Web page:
Errant: behaving wrongfully, moving about without purpose. “He heard the tale of the errant ax that went splash.”

Here is a list of Aesop’s Fables you will see in the performance: The Woodcutter and His Axe The Milkmaid and Her Pail The Goose and the Golden Eggs The Lion and the Mouse The Fox and the Grapes The Fox and the Crow The Dog and the Shadow The Ant and the Grasshopper The Tortoise and the Hare

Weary: worn out, no energy. “Weary from the day, the lion fell asleep.”

Preparatory Workshop ARTS 1: Creating, Performing and Participating in the Arts – THEATRE ARTS 4: Understanding the Cultural Dimensions and Contributions of the Arts - THEATRE ELA 1.1: Language for Information and Understanding – Listening and Reading ELA 1.2: Language for Information and Understanding – Speaking and Writing ELA 2.2: Language for Literary Response and Expression – Speaking and Writing ELA 3.2: Language for Critical Analysis and Evaluation – Speaking and Writing ELA 4.1: Language for Social Interaction – Listening and Speaking SS 2.1: World History - Understanding of social and cultural values, beliefs and traditions.

Plight: a bad condition or state. “This poor man’s plight is very familiar, I think.” Quiver: to move with a slight shaking motion. “How my poor heart does quiver.”

Ghoulish: acting like an evil being. “I did not think the Fox so ghoulish.” Tedious: tiring, dull. “Leave your tedious gathering of peas.” Convey: to communicate. “A simple thought I’d like to convey…” Lunacy: extremely foolish. “To race with me is lunacy!”

FABLE FACTS •Fables are stories that include a moral. •A person who writes fables is called a “fabulist.”

Additional Resources Websites coe.nevada.edu/jbanales/webquest — Aesop’s Fables Web Quest for Grades 1-2 www.childclassics.com — Aesop’s Fables in mp3 format www.aesopsfables.com — Hundreds of Aesop’s Fables in one place.

•Fables often have animals as their central characters, although some give personalities to the wind, sun, trees or other inanimate objects. •The word “fabulous” literally means “pertaining to fables” but its meaning has been changed over the years to mean “incredible,” “beyond belief,” or “marvelous.”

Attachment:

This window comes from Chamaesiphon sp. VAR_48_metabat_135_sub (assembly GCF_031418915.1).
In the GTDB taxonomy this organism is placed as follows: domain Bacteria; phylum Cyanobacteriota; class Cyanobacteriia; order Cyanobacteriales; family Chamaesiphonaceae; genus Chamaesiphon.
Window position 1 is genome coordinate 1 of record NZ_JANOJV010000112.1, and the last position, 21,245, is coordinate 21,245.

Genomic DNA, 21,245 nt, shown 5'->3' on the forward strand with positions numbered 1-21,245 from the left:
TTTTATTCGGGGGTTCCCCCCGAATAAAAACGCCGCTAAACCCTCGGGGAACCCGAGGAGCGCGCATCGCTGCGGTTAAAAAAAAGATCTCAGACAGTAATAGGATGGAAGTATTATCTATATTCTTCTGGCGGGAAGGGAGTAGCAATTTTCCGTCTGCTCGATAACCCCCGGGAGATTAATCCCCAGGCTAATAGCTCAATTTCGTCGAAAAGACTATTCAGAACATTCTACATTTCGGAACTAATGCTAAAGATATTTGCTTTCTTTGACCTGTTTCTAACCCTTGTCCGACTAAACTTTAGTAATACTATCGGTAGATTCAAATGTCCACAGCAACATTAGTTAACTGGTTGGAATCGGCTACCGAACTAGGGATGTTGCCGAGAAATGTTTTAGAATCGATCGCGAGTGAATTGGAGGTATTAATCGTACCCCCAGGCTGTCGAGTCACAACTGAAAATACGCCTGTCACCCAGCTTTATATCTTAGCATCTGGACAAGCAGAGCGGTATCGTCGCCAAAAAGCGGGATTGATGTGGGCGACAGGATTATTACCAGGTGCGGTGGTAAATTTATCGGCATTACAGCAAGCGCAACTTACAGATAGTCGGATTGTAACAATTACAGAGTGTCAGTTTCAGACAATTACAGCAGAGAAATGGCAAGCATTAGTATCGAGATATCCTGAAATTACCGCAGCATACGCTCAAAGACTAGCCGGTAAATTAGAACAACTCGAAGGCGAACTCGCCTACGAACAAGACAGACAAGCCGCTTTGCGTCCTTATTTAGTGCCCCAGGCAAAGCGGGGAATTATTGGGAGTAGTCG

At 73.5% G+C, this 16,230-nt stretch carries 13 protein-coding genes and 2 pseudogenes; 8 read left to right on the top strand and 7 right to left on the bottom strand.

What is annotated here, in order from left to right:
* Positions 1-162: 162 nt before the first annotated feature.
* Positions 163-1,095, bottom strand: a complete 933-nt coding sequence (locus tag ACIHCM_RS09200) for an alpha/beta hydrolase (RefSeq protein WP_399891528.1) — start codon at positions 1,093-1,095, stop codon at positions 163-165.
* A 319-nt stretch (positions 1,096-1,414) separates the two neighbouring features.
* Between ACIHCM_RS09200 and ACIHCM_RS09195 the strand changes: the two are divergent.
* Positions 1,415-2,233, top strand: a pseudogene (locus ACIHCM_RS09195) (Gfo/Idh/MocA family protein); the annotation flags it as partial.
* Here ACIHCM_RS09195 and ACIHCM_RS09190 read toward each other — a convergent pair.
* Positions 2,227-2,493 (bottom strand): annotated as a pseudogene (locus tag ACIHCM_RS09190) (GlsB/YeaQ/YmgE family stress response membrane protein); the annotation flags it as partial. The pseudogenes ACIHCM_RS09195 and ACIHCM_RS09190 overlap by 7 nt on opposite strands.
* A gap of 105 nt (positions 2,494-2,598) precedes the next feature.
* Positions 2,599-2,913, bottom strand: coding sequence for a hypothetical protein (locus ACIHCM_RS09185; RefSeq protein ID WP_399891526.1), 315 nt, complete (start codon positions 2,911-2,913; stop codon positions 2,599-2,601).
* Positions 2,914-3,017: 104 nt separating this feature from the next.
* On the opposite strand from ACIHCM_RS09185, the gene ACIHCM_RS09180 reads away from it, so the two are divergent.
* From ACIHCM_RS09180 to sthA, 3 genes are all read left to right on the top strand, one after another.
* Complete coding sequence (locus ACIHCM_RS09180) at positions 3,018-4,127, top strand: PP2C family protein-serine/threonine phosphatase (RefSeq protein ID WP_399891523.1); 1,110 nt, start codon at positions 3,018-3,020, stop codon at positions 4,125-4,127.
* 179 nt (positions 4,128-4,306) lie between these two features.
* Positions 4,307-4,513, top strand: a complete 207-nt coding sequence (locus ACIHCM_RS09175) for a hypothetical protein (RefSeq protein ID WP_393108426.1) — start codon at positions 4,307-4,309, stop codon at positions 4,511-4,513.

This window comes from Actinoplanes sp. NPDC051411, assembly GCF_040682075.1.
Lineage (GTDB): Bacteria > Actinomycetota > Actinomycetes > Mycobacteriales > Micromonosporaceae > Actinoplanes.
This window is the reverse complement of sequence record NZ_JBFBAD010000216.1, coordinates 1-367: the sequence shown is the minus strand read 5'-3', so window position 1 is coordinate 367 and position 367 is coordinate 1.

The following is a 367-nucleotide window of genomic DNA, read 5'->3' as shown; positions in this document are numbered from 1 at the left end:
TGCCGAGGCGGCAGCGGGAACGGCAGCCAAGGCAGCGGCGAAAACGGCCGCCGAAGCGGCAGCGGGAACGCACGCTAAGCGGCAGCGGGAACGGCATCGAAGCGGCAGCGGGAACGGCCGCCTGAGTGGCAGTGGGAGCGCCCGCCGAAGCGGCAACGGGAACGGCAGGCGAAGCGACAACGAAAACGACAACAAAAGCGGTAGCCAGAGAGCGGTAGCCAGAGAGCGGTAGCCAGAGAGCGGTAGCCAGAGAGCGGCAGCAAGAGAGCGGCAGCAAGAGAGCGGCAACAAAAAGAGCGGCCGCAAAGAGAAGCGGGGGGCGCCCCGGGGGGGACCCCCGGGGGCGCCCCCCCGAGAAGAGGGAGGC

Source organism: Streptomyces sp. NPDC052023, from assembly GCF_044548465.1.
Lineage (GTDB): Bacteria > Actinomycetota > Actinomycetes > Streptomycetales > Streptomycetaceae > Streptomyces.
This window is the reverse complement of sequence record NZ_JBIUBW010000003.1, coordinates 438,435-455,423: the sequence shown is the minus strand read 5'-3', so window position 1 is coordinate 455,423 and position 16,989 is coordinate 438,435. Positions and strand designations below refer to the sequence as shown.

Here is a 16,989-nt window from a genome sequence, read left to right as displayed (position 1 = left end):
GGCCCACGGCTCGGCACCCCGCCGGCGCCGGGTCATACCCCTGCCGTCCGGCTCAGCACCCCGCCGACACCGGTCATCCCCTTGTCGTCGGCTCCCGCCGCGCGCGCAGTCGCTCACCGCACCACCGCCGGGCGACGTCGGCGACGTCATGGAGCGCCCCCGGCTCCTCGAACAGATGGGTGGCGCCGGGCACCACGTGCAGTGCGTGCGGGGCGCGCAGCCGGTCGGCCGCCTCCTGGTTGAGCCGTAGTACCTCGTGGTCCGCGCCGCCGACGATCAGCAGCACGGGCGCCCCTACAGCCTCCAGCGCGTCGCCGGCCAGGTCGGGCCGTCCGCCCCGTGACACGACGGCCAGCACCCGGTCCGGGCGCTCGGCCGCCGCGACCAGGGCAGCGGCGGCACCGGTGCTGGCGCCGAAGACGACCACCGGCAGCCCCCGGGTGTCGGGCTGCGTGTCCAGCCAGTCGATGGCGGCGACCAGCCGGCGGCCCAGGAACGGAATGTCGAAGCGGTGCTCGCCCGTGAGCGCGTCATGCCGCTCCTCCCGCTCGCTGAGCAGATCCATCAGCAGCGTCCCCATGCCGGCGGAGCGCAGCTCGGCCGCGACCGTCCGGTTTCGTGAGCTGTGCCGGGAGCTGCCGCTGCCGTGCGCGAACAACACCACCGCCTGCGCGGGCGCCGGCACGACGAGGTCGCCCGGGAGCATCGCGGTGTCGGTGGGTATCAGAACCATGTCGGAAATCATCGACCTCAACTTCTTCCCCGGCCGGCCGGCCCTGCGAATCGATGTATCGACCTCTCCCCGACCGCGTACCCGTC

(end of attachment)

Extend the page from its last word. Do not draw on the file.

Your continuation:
Books Aesop. Aesop: Five Centuries of Illustrated Fables selected by John H. McKendry. New York: Metropolitan Museum of Art, 1964. Aesop. Belling the Cat and Other Aesop’s Fables Retold in Verse. New York: Morrow Junior Books, 1990. Kheridan, David. Feathers and Tails: Animal Fables from around the world retold by David Kheridan. New York: Philomel Books, 1992. Video/DVD: Bill Cosby: Aesop’s Fables. Warner Studios, 1997. *available at amazon.com The Golden Age of Cartoons: Aesop’s Fables. Van Beuren Studios, 2006.

Performance ARTS 1: Creating, Performing and Participating in the Arts – THEATRE ARTS 2: Knowing and Using Arts Materials and Resources – MUSIC ARTS 2: Knowing and Using Arts Materials and Resources - THEATRE ARTS 4: Understanding the Cultural Dimensions and Contributions of the Arts – THEATRE ELA 2.1: Language for Literary Response and Expression – Listening and Reading ELA 4.1: Language for Social Interaction – Listening and Speaking Production Guide ARTS 1: Creating, Performing and Participating in the Arts – THEATRE ARTS 2: Knowing and Using Arts Materials and Resources – MUSIC & THEATRE ARTS 3: Responding to and Analyzing Works of Art – THEATRE ARTS 4: Understanding the Cultural Dimensions and Contributions of the Arts – THEATRE ELA 1.1: Language for Information and Understanding– Listening and Reading ELA 1.2: Language for Information and Understanding – Speaking and Writing ELA 2.2: Language for Literary Response and Expression – Speaking and Writing ELA 3.1: Language for Critical Analysis and Evaluation – Listening and Reading ELA 3.2: Language for Critical Analysis and Evaluation – Speaking and Writing ELA 4.1: Language for Social Interaction – Listening and Speaking ELA 4.2: Language for Social Interaction – Reading and Writing MST 1.1: Analysis, Inquiry and Design – Scientific Inquiry SS 2: Understanding of social and cultural values, beliefs and traditions.


Glossary

Iroqouis: name given to the Haudenosaunee people by the French, based on the Algonquin word for “fierce fighters.”

For more information on this production, including a downloadable Activity Page, please visit our website: www.merry-go-round.com

Haudenosaunee: “People of the Longhouse,” a name used by the Iroquois for themselves in reference to the characteristic structures used for shelter.